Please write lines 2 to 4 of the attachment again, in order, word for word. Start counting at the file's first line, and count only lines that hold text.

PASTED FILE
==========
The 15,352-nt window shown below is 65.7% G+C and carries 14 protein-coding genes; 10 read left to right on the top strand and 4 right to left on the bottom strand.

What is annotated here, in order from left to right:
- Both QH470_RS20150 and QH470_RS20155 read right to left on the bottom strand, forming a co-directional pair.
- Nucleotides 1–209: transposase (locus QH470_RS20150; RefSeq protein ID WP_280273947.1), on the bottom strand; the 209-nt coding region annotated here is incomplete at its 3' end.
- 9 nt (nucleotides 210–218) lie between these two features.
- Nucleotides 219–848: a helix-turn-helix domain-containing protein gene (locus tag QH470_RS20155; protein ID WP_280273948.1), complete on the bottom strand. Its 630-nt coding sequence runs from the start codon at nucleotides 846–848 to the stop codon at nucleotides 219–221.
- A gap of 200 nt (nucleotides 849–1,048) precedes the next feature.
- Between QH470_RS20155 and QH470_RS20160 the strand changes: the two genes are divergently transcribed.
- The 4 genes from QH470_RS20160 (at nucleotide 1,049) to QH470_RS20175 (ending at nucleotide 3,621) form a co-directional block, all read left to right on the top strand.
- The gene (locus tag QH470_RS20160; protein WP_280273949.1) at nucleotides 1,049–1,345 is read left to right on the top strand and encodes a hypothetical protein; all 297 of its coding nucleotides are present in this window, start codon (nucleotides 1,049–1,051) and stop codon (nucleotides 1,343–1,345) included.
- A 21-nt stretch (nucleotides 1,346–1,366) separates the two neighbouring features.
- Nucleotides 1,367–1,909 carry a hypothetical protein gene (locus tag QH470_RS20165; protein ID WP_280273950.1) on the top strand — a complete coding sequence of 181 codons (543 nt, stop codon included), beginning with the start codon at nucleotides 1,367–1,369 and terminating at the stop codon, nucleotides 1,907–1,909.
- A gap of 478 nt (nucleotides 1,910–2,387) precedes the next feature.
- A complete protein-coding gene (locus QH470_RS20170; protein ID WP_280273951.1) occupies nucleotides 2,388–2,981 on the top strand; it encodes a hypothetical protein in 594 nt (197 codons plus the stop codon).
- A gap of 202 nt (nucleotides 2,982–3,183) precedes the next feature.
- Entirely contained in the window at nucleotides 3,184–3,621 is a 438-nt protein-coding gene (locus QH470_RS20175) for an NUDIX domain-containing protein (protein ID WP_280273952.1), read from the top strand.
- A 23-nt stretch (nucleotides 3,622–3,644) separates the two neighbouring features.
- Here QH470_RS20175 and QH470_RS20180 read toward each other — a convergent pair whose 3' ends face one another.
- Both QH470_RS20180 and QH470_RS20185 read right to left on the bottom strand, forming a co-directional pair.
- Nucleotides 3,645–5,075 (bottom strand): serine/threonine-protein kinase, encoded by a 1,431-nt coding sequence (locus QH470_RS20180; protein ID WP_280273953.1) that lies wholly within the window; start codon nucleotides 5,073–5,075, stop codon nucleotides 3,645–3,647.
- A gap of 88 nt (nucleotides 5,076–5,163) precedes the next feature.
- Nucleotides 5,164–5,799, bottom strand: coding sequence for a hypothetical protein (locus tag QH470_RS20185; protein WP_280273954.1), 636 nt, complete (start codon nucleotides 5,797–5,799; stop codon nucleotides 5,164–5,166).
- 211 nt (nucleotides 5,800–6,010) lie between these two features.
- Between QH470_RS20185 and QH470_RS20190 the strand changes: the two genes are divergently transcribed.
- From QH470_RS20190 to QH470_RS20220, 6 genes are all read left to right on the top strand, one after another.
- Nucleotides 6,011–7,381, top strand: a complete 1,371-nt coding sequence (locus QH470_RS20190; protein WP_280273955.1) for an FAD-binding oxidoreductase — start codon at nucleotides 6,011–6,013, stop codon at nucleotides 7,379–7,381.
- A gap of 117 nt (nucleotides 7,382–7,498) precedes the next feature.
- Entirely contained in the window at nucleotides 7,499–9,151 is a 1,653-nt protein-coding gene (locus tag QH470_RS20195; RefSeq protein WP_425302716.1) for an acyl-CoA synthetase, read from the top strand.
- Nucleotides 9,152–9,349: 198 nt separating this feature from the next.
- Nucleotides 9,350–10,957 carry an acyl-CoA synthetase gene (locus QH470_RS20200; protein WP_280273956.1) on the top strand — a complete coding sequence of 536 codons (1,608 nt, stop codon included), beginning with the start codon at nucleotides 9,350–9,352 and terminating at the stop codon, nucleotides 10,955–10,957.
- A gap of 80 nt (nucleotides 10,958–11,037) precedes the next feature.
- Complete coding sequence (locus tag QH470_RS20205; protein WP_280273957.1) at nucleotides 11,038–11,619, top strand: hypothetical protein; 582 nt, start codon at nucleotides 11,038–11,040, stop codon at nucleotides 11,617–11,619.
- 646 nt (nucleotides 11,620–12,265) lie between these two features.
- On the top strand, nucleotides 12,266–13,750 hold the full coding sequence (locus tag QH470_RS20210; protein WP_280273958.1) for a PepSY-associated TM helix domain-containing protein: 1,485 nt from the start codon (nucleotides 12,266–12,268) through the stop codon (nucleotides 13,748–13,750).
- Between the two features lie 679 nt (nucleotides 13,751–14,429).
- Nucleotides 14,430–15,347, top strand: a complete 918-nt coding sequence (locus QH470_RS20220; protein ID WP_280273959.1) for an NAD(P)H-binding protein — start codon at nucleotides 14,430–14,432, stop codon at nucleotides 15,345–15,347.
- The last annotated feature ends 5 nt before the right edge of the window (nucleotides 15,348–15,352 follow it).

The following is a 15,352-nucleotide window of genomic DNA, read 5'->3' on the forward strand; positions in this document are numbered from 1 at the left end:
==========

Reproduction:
What is annotated here, in order from left to right:
- Both QH470_RS20150 and QH470_RS20155 read right to left on the bottom strand, forming a co-directional pair.
- Nucleotides 1–209: transposase (locus QH470_RS20150; RefSeq protein ID WP_280273947.1), on the bottom strand; the 209-nt coding region annotated here is incomplete at its 3' end.